A moisture meter is a piece of equipment that, unfortunately, sometimes gets overlooked as it is not explicitly necessary the same way that say, a router is. Indeed, shopping for a moisture meter isn’t nearly as fun as investing in a high-caliber power tool, but it nevertheless is an extremely handy device for the woodworker looking for quality assurance.
Of course, it isn’t enough to know that you want a moisture meter. You also need to know which one to get. That’s where we come in to help. Today we will be taking an in-depth look at the Tramex MEP Moisture Encounter Plus Moisture Meter to see if it is right for you.
What’s in The Box?
- Carrying Case
- Moisture Meter
The contents of the package are relatively simple, but you are getting what you need here—no more, no less.
- Item Weight: 13.6 Ounces
- Dimensions: 8.7 x 4.4 x 2.2 Inches
- Manufacturer: Tramex
Pros & Cons
Now that you have all of the basic information about this device, let’s expand and elaborate as we now dive into the pros and the cons.
Deep Signal Penetration
This product allows for a deep signal penetration that is able to bypass up to 1” of the material. This allows you to get accurate reads without damaging your lumber. The value of this component is obvious, I think. You want as much feedback as you can get, but you also don’t want it to come at the expense of your workpiece. The Tramex gives you the best of both worlds in that regard.
Multiple Ranges of Sensitivity
Though most of the people reading this post are probably woodworkers, you may also be pleased to know that you can use the Tramex for more than just inspecting the condition of your lumber. This device has multiple ranges of sensitivity so that it can be used to detect the moisture levels of a wide variety of common work materials.
Should the need arise, you will also be able to test for the moisture conditions of drywall, roofing, plaster, and brick. For the builder, this is absolutely crucial, and for the woodworker or devoted do-it-yourselfer, it’s simply a really nice perk. Keep in mind that the Tramex isn’t exactly cheap. Every time you can find more ways to use it, it is certainly a positive thing.
Wide Range of Readings
The Tramex has been calibrated to detect moisture in wood at a range of 5%-30%. The percentages here are, of course, referring to the overall moisture content of the workpiece. In general, a good range for wood is usually thought to be around 8%-11%. The degree to which you find your wood to differ from that range will tell you a number of things—such as whether or not you need to change the way in which you store your lumber.
Too dry or too saturated could simply mean that an adjustment to your storage is necessary—in which case the timber may still be salvageable. Other times you may need to dispose of the material but the information will still be of use.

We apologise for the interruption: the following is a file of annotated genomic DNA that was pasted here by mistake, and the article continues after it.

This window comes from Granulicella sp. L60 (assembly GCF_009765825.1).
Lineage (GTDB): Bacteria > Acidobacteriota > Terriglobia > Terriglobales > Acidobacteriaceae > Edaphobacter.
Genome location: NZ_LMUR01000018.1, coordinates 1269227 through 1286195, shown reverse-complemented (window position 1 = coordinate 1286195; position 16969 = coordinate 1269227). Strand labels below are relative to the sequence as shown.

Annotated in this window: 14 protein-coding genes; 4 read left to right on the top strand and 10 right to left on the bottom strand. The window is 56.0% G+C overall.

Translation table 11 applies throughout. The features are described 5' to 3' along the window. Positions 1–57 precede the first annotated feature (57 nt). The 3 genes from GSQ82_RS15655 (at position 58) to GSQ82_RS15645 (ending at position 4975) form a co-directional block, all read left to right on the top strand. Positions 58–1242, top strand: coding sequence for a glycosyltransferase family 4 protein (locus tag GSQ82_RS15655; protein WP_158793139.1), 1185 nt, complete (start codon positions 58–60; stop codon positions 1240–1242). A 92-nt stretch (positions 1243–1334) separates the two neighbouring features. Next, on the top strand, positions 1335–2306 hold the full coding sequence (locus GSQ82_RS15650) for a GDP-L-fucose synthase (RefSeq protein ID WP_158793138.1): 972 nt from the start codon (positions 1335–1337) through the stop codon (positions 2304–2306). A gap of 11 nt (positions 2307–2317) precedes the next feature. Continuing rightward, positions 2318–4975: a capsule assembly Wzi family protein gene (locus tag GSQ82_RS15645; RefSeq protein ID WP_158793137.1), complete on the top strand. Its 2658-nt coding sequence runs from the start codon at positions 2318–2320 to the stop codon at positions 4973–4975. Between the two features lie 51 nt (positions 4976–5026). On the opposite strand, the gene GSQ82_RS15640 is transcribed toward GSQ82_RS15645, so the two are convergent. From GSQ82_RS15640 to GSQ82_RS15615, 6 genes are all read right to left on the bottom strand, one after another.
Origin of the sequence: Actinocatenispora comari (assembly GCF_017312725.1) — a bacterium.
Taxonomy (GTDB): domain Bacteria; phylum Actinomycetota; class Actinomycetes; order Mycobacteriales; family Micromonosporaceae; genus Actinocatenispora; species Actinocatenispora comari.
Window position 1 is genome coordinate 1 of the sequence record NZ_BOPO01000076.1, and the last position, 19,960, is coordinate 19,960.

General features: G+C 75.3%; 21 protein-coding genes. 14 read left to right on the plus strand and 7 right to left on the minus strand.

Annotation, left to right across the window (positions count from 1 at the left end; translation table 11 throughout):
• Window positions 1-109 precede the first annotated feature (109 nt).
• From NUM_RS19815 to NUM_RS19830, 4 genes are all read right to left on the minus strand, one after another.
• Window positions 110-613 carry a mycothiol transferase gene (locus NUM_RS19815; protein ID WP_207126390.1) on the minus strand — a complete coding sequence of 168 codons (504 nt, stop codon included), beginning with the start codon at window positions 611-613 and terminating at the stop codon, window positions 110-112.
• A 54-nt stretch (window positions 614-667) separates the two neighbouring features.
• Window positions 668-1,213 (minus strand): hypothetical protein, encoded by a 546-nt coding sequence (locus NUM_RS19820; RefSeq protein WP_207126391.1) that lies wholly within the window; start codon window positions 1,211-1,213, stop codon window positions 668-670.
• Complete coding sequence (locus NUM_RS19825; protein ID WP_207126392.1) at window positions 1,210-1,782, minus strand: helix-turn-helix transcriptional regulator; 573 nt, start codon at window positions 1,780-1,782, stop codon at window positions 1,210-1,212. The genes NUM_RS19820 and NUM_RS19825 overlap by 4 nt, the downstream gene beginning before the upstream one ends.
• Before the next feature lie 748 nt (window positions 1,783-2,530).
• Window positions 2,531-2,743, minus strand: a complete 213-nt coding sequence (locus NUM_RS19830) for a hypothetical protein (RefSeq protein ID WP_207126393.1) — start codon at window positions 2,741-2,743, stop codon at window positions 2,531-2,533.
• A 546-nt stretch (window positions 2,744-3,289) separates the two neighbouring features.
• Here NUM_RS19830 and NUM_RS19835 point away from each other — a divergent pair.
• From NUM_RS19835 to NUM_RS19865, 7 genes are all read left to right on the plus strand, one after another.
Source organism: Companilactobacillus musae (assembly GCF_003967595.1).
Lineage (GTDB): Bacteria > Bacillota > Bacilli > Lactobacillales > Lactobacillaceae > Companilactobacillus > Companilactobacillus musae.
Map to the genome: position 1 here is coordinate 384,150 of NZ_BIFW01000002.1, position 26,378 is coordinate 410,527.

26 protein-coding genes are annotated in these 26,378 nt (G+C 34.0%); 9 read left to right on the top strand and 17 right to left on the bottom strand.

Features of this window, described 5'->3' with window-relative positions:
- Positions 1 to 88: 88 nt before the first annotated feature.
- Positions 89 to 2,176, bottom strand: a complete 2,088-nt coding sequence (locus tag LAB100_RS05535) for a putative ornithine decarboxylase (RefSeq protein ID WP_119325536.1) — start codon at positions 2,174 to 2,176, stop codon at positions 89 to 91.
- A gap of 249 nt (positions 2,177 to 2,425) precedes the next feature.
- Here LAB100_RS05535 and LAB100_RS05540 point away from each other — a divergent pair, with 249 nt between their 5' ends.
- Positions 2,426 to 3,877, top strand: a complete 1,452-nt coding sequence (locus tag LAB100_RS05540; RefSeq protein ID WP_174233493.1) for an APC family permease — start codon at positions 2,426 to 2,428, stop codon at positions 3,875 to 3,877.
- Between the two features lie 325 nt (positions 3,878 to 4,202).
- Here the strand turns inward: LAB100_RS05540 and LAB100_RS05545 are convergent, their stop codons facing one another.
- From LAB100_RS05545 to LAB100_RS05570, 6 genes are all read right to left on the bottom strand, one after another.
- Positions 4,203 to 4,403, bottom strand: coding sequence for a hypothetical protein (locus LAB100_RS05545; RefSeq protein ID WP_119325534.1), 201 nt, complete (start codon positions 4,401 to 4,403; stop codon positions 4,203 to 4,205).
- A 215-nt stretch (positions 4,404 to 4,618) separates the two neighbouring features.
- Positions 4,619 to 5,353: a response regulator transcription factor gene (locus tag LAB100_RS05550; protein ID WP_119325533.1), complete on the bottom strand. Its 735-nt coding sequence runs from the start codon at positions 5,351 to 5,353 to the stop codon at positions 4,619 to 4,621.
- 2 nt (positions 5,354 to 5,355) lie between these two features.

I always hesitate to list price as a con when it comes to buying, well, anything really. Cost often enough correlates with quality and features to the extent that even when a product has something of a markup, it is still worth the money.
I list it here because the Tramex really is on the higher end of the price range. Certainly, it does come with extra features and a guarantee of quality that is sure to make it worthwhile for many buyers, but that does not detract from the fact that this unit dwarfs the price of many comparable products.
If you plan on really using your moisture meter a lot, you are getting a good buy for your money. The contractor, or even the do it yourself drywaller is definitely going to get their moneys worth here, but if you only plan on using this with your woodwork, you may be able to find something similar for a lot less.
The purpose of a moisture reader is, of course, to get information on the interior of a work piece. While that is what this piece of equipment does, unfortunately readings can be effected in a significant capacity by surface-level moisture, which will result in inaccurate readings.
The solution is to make sure that you keep the surface area as dry as possible before a reading, but nevertheless, this isn’t something you want to have to do for a product of this price.
You never want something to go wrong, of course, but it’s also certainly nice to know what route you can take in the event that the unthinkable happens. Tramex offers a satisfaction warranty of up to three weeks, which means that if you aren’t pleased with your purchase within the first twenty-one days you can get your money back.
In order to receive this warranty, you will need to ensure that your moisture meter is in like new condition, and you will also have to be able to supply proof of purchase. For defect protection, Tramex has you covered for up to a year. While there are definitely better warranties out there, this is a pretty standard protection guarantee.
I’ll say it again: if you are a casual woodworker, the Tramex MEP Moisture Encounter isn’t going to be right for you. You’ll wind up spending too much buck for bang that you have no use for. On the other hand, if you are a contractor or even a do-it-yourselfer with a diverse set of needs, this versatile tool is an excellent buy. No, moisture meters are not the most exciting acquisition in the world, but they make a big difference in your work. Investing in one now will help you know what pieces of wood are stable enough to use for many years to come.
Share this Post